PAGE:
The similarities between team physicians Dr. Robert E. Anderson and Dr. Richard Strauss
The University of Michigan’s sexual misconduct investigation into former athletic department team physician, Dr. Robert E. Anderson, is leading to comparisons with former Ohio State University team physician, Dr. Richard Strauss. The careers of the two team doctors crossed during the 1979-1997 time period.
Both Dr. Anderson and Dr. Strauss were enabled by top university officials who chose to ignore the “red flag” warnings and gave the two unfettered access to young college students. Ironically, it was the former Athletic Directors of both schools that had the knowledge and could have acted to stop further abuse. In the case of Ohio State, it was Andy Geiger, and at U-M, it was Don Canham.
The two doctors were each terminated at some point in their respective university careers over sexual misconduct concerns, but with university backing, quickly gained access to students again.
In the case of Dr. Anderson, he was terminated from the U-M University Health Service in 1980 but quickly was retained by the Athletic Department as its team physician for the football team and a yet unknown number of other team sports. Dr. Strauss meanwhile was terminated from his position as Ohio State University team physician for 16 sports but quickly established himself as a doctor for OSU students through a health clinic he established and promoted via the student newspaper.
The two doctors used their position of authority and appeared to have preyed on athletes that were fearful of losing their college scholarship if they complained. In 1975, Tad Deluca wrote a 9-page letter to his coach, Bill Johannesen, and then-athletic director, Don Canham, outlining the abuse from Dr. Anderson. Deluca reportedly lost his scholarship and was kicked off the wrestling team. That was the same fear that a former Ohio State diver had over the reporting of Dr. Strauss, “I was afraid to say anything because I had a full scholarship,” said the diver.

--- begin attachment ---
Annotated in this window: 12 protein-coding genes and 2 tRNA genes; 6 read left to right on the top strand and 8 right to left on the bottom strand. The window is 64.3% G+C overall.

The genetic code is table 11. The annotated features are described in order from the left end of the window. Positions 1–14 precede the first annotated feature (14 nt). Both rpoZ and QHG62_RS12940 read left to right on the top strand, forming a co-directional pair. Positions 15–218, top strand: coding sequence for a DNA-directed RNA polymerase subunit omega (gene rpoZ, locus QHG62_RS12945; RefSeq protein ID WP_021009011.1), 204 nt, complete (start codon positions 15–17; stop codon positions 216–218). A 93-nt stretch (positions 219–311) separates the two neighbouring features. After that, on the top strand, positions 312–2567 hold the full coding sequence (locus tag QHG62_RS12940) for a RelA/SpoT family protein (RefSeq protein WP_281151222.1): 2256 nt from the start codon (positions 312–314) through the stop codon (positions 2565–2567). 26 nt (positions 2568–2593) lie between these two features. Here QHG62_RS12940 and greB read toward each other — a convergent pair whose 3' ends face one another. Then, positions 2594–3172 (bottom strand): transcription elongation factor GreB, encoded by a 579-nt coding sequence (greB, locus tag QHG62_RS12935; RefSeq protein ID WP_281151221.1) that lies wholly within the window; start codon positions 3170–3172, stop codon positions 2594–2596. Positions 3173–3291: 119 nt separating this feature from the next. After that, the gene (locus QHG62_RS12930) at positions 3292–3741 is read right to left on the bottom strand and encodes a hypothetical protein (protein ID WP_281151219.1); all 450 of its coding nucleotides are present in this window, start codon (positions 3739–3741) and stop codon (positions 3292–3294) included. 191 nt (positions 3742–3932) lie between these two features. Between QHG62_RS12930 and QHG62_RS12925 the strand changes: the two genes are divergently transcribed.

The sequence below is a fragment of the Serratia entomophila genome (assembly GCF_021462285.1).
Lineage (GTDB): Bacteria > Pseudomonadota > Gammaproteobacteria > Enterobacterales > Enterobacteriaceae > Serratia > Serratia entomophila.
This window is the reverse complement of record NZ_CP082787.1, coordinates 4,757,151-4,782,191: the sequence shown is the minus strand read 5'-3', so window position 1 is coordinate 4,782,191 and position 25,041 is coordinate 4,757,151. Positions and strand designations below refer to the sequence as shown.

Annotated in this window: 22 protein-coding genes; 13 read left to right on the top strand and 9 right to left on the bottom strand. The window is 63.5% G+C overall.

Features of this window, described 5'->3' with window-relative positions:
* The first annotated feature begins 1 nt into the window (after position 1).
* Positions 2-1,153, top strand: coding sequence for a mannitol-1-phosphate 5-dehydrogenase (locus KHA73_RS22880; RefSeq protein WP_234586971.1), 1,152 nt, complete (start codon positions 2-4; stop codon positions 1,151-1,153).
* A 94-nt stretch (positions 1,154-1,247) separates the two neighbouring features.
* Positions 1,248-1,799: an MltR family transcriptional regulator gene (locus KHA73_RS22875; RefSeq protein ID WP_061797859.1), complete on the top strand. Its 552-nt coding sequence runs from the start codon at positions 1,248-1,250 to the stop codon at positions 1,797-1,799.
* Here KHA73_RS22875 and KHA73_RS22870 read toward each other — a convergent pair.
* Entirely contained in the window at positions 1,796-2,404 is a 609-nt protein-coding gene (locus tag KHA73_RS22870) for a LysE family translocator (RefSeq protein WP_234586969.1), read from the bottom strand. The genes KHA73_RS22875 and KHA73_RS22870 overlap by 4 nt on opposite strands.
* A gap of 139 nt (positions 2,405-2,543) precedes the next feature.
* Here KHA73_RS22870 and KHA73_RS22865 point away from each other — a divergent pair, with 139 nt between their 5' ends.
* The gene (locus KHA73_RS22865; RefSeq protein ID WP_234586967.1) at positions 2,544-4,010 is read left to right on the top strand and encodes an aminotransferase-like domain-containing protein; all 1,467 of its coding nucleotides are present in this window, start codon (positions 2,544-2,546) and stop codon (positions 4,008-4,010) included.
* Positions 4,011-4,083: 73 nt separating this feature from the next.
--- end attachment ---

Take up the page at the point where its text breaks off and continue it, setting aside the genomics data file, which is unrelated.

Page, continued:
Shame also drove victims of both Dr. Strauss and Dr. Anderson not to rock the boat. Some of the victims were the first in their family to attend college, and they relied on scholarships to pay tuition.
A Dr. Strauss victim and former wrestler dropped out of Ohio State University and never received his degree. He regrets his action as he believes the degree would have been life-changing, allowing him to work one job and raise a family instead of working three jobs and never seeing his kids. Another Strauss victim expressed the severe disappointment from his father when he quit the wrestling team and the strained relationship that still exists today.
Other similarities between Dr. Anderson and Dr. Strauss include:
- In both cases, there were rumors and whispers among athletes and students. It was not a secret.
- In both cases, there was a university indifference – no one did anything. Instead, they both placed students in harm’s way, knowing what was going on.
- In both cases, it took victims from years past to blow the whistle.
If you were a victim of Dr. Anderson’s sexual misconduct, please contact our University of Michigan sexual misconduct attorneys today for a free consultation.